Why do electron spin

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Why do electron spin

Postby Biosapien on January 25th, 2019, 2:08 am 

Hi everyone,

Could someone clarify the reason and what causes the electron to spin by itself and around the nucleus. Thank you.
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Re: The Standard Muddle

Postby Faradave on January 25th, 2019, 1:27 pm 

I'm afraid there is currently no accepted physical model of "intrinsic spin" though spinors offer an abstract mathematical model to work with.

You're welcome to read my short, accessible article proposing a physical model:
Spin½ 'Plane' & Simple

If you prefer animations: this is my first one dealing with spin.



Three more, extending the concept, are here:
Riding a Bi-Cycle (720° rotation)
Probable Cause (probability amplitude)
A Noether Round (new found symmetry)
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Re: Why do electron spin

Postby hyksos on January 25th, 2019, 5:23 pm 

Biosapien » January 25th, 2019, 10:08 am wrote:Hi everyone,

Could someone clarify the reason and what causes the electron to spin by itself and around the nucleus. Thank you.

I will address your question about why the electron revolves around the nucleus.

Classical physics was unable to explain the observed behaviour of electrons in atoms. Specifically, accelerating electrons emit electromagnetic radiation according to the Larmor formula. Electrons orbiting a nucleus should lose energy to radiation and eventually spiral into the nucleus. This is not observed. Atoms are stable on timescales much longer than predicted by the classical Larmor formula.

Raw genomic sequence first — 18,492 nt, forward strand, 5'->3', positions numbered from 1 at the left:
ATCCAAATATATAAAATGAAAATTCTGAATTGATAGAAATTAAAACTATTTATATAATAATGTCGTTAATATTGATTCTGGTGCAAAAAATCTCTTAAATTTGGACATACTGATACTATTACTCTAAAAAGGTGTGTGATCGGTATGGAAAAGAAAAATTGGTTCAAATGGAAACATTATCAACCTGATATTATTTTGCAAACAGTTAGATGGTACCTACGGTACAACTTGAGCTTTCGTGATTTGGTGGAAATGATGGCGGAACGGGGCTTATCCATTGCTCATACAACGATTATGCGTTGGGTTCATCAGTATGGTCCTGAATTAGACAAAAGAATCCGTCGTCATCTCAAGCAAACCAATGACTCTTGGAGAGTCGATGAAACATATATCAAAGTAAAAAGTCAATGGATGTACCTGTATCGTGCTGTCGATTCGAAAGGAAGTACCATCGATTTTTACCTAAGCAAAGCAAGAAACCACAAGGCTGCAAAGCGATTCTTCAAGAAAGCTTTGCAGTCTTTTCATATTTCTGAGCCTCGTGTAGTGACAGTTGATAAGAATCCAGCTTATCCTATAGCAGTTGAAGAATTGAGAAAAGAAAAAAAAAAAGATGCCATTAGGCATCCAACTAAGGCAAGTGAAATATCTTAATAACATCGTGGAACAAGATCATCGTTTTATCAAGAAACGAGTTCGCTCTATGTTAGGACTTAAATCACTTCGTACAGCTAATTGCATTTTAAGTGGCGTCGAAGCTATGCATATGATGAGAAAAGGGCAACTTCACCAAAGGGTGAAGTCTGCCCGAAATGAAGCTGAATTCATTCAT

Also, it was noted that excited atoms emit radiation with discrete frequencies. Einstein used this fact to interpret discrete energy packets of light as, in fact, real particles. If these real particles are emitted from atoms in discrete energy packets, however, must the emitters, the electrons, also change energy in discrete energy packets? There is nothing in Newtonian mechanics that explains this.

The de Broglie hypothesis helped explain these phenomena by noting that the only allowed states for an electron orbiting an atom are those that allow for standing waves associated with each electron.

The above material was copy-pasted from here :

https://en.wikipedia.org/wiki/Theoretical_and_experimental_justification_for_the_Schr%C3%B6dinger_equation
That was an attribution, and I don't suggest reading it.

If you want to learn more, this article is okay : https://en.wikipedia.org/wiki/Atomic_orbital

or https://en.wikipedia.org/wiki/Hydrogen-like_atom
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Re: Playing the Piano

Postby Faradave on January 26th, 2019, 12:45 am 

hyksos wrote:The de Broglie hypothesis helped explain these phenomena by noting that the only allowed states for an electron orbiting an atom are those that allow for standing waves associated with each electron.


Well stated. I was tempted to address orbitals the same way, as it is exactly what I've found. Biosapien should accept the above as the proper physics answer.

The explanation however, never quite resonated with me personally. As you noted, if an electron accelerates anywhere besides in an atomic orbital, it radiates energy electromagnetically. This can be by linear acceleration or by changing path direction, as in a cyclotron. What makes the atomic orbital an exception is that they correspond to standing waves. To be sure, I concede the correspondence and consider it a major discovery. But...